Ignoring warnings damage costly in WA

BY PJ HELLER | SEATTLE, WA | March 1, 2001


Of the 250 injuries associated with the quake, none was critical. Disaster response organizations were scrambling to assess the needs of

residents Thursday. They are not only tallying property damage but are also concerned about the potential economic impact of lost wages

and businesses that aren't in operation because of damages.

Many disaster response experts are attributing the less-than-expected damage and injuries to successful retrofitting efforts brought about by

Project Impact, an initiative launched by the Federal Emergency Management Agency to help build disaster-resistant communities.

The quake happened one day after President Bush proposed zeroing out Project Impact because, according to his budget report, "it was not

effective."

Many residents had nailed down water heaters, retrofitted their homes, and taken other precautions. "I don't mind saying my heart was firmly lodged in my throat," said one Seattle-area resident. "The utter sense that I had no control over the situation was pretty danged frightening. I've been in several tornadoes and a hurricane, but those you can generally get away from. Earthquakes. . .well, you just can't."

Joyce Olson, a receptionist at First Baptist Church in White Center, said the quake hit with such force that it knocked her down. "At first, I thought something was wrong with me," she said. "The floor literally rolled up. I've got to tell you that I'm just as nervous as I can possibly be," she added. "I've never seen anything like this.

Rick Augsburger, director of the Emergency Response Program of Church World Service (CWS) said Wednesday evening CWS is trying to determine appropriate response. The Week of Compassion (Disciples of Christ), Presbyterian Disaster Response and the United Church of Christ's Wider Church Ministries were among response organizations said to be evaluating the region's needs Wednesday night.

Gary Floyd, disaster relief coordinator for the Northwest Baptist Convention, said his office was on standby. "We've heard there was a

considerable amount of damage near the epicenter of the quake and we have several churches in that area," Floyd said. "We're going to have to wait and see when they need us."

The quake, which occurred at 10:54 a.m. (PST) 10 miles northeast of the state capital Olympia and 35 miles southwest of Seattle, caused a large crack in the dome atop the state Capitol. The governor's mansion in Olympia was reported to have suffered heavy damage.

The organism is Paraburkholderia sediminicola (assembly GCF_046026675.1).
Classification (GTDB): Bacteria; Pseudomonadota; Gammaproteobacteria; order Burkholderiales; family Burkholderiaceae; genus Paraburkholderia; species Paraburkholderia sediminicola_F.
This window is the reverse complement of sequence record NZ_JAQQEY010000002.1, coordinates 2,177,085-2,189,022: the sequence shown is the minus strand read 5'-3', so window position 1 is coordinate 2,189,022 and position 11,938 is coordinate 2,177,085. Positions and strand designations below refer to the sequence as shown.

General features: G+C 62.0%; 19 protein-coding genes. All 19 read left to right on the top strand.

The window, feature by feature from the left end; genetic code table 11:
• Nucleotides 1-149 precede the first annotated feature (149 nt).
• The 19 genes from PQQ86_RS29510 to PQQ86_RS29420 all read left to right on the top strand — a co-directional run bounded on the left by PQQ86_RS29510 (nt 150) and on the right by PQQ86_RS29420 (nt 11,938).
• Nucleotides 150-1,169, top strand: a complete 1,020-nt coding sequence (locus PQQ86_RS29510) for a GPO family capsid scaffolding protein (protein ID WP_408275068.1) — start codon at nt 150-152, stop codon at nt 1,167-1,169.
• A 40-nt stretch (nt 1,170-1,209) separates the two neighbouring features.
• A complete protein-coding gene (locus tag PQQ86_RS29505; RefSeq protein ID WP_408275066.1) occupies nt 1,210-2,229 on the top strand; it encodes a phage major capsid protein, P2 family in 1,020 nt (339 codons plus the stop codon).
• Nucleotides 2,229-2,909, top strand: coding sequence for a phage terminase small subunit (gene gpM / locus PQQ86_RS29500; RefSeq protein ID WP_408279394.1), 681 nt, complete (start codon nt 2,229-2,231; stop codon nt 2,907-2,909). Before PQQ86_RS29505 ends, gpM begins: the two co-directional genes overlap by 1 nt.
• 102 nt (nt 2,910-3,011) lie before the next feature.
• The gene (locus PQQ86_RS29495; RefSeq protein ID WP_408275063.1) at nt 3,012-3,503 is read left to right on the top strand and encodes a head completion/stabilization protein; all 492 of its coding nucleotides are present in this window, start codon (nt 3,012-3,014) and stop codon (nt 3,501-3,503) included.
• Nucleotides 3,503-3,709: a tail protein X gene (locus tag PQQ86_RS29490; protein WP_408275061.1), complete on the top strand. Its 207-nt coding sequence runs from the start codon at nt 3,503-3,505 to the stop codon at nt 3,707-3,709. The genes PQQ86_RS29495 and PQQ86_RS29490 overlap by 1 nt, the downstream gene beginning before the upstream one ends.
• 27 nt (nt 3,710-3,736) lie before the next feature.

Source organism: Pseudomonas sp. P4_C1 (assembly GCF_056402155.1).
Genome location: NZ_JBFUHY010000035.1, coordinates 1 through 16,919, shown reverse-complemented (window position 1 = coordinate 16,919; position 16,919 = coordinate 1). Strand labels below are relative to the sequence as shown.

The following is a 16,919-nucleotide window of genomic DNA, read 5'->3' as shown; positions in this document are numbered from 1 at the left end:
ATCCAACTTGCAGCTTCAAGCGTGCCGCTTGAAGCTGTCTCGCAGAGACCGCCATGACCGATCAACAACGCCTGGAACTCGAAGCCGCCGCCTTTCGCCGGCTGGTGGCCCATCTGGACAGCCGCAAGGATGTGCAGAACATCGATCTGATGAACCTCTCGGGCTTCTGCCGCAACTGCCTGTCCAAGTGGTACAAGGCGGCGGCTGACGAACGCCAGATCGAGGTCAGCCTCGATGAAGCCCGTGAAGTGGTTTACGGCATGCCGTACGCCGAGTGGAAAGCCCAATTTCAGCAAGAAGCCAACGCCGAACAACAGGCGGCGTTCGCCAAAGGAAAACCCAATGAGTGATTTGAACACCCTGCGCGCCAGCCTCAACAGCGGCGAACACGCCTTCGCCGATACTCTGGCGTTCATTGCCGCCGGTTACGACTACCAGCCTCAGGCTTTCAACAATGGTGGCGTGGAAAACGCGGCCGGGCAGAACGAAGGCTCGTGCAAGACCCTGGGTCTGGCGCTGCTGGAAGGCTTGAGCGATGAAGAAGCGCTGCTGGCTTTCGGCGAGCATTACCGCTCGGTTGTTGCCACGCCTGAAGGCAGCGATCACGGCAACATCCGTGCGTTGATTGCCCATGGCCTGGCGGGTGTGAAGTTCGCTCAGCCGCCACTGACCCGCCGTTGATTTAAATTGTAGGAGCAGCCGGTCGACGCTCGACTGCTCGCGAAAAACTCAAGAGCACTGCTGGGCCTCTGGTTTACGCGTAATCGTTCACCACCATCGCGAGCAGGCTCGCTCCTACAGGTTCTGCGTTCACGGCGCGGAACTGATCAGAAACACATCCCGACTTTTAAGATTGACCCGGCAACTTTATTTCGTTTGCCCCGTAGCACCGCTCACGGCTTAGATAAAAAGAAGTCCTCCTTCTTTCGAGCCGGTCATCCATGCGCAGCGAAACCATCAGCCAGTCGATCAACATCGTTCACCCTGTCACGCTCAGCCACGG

The temblor shattered windows and caused masonry to fall from buildings in the downtown Seattle area. Power was knocked out to more than 200,000 people in the region. Telephone service was also disrupted.

The wall of at least one building collapsed and people were evacuated from other buildings, including City Hall in Seattle and the Multnomah County Courthouse in Portland.

Seattle Mayor Paul Schell said his city avoided "catastrophic damage" because of seismic retrofitting.

Gov. Gary Locke declared a state of emergency and estimated damages in the Seattle area could run into the billions of dollars.

"Thank goodness the damage is primarily structural," Locke said. "It could run into the billions of dollars, quite frankly."

The Federal Aviation Administration said the control tower at Seattle-Tacoma International Airport was damaged by the quake and temporarily closed the airport, disrupting travel plans for thousands of people at the busy airport and at other locations around the country.

Buildings in Portland, some 150 miles from the epicenter, swayed for up to half a minute, according to witnesses.

An emergency operations center (EOC) was set up south of Tacoma. Schell said there were no reports of major fires or major injuries.

Crews were checking roads, bridges and buildings for structural damage. Some buildings could be condemned. Parts of U.S. Highway 101

northwest of Olympia were buckled by the jolt. Some mudslides were reported.

The temblor was felt from Vancouver, B.C., in the north to Portland, Ore., to the south. It was also felt as far as 700 miles in Salt Lake City, Utah.

The National Earthquake Information Center initially reported the magnitude of the quake at 7.0 but later lowered it to 6.8.

The epicenter was in the same general area as a quake that hit April 13, 1949, according to the center. That 7.1 temblor killed eight people. Monday's quake was about one-third as strong, it said.

A magnitude 5.0 earthquake struck near the Seattle area on Jan. 28, 1995. Another quake, this one measuring 6.5, hit on April 29, 1965 and

killed seven people.


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